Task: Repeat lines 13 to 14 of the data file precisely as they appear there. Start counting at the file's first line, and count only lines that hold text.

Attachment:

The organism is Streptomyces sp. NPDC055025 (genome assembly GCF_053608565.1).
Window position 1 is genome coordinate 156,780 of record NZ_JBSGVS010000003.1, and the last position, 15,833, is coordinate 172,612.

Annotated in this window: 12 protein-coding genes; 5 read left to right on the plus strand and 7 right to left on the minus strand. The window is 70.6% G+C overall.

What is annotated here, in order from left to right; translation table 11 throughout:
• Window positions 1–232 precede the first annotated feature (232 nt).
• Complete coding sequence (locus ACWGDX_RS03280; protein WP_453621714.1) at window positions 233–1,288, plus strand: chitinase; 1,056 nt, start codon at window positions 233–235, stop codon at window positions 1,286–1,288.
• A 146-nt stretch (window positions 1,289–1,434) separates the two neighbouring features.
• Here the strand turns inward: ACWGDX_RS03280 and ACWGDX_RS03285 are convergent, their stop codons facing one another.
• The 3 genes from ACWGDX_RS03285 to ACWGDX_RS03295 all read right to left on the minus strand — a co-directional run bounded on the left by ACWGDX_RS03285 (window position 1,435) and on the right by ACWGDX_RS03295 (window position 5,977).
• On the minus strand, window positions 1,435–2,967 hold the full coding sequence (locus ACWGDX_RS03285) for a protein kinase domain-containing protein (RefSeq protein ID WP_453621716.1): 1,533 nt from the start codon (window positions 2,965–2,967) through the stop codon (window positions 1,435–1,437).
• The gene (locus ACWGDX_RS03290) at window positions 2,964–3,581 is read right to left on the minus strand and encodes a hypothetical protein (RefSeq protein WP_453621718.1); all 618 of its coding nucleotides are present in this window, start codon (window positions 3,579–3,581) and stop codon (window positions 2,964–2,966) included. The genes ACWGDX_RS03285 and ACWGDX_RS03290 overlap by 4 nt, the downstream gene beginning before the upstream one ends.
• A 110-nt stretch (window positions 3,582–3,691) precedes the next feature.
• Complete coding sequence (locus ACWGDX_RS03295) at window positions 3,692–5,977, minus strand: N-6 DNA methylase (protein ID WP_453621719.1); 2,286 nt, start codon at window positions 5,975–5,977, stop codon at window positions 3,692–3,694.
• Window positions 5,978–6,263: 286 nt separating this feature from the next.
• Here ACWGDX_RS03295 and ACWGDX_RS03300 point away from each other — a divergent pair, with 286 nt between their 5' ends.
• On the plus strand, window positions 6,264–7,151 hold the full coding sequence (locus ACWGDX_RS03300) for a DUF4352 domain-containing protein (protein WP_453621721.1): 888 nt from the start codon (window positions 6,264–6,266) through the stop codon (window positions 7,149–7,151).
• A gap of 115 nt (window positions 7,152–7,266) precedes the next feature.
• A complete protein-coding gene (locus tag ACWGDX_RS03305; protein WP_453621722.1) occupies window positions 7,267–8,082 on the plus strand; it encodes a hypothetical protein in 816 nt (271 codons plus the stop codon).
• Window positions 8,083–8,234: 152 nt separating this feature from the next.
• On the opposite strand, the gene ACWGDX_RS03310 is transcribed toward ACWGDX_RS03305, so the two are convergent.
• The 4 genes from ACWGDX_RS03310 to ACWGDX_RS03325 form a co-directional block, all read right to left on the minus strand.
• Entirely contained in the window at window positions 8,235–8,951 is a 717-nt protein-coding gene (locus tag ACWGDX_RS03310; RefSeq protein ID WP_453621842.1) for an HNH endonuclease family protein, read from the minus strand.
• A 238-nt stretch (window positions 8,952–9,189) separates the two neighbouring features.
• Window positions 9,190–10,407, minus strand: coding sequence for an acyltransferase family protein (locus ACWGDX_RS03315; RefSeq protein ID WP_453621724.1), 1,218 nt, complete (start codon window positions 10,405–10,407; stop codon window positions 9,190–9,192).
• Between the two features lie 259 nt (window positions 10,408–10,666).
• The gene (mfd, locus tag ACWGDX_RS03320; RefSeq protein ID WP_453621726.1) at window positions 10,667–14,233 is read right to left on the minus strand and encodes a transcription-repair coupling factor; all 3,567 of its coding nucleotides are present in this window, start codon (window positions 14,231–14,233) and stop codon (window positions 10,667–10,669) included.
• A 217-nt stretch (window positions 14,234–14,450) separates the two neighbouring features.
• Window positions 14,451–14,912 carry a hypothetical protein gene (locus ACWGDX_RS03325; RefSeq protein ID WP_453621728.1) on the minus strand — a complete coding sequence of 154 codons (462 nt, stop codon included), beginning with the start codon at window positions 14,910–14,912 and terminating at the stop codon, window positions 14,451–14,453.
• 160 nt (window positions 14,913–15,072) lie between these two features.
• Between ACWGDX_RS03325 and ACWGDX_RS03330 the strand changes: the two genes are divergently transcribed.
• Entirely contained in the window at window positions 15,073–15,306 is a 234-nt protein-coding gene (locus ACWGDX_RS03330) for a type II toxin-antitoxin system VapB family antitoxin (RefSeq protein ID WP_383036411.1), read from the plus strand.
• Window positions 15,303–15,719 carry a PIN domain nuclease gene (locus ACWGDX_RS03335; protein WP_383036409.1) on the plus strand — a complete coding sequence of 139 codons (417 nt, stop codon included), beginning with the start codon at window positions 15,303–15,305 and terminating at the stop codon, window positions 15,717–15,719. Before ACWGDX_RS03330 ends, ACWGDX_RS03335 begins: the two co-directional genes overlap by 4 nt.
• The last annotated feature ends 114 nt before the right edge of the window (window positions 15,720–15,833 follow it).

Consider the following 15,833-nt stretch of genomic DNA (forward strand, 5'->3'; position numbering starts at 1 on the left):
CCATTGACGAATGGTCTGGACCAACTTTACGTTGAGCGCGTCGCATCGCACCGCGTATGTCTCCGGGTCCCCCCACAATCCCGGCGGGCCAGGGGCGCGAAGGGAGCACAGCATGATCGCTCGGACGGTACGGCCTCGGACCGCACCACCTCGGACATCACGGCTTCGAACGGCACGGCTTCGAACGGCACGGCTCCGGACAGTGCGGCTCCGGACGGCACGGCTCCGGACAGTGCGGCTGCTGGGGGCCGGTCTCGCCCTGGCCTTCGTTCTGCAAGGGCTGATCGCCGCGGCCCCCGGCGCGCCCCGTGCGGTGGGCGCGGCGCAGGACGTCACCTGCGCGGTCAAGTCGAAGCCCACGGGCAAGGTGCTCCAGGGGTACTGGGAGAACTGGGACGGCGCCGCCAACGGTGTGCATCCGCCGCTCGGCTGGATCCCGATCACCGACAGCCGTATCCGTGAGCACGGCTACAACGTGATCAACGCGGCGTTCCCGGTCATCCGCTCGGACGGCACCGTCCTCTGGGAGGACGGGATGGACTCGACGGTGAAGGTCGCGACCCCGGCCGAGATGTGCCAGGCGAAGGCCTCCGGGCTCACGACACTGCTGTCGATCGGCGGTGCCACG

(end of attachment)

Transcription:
• Complete coding sequence (locus ACWGDX_RS03295) at window positions 3,692–5,977, minus strand: N-6 DNA methylase (protein ID WP_453621719.1); 2,286 nt, start codon at window positions 5,975–5,977, stop codon at window positions 3,692–3,694.
• Window positions 5,978–6,263: 286 nt separating this feature from the next.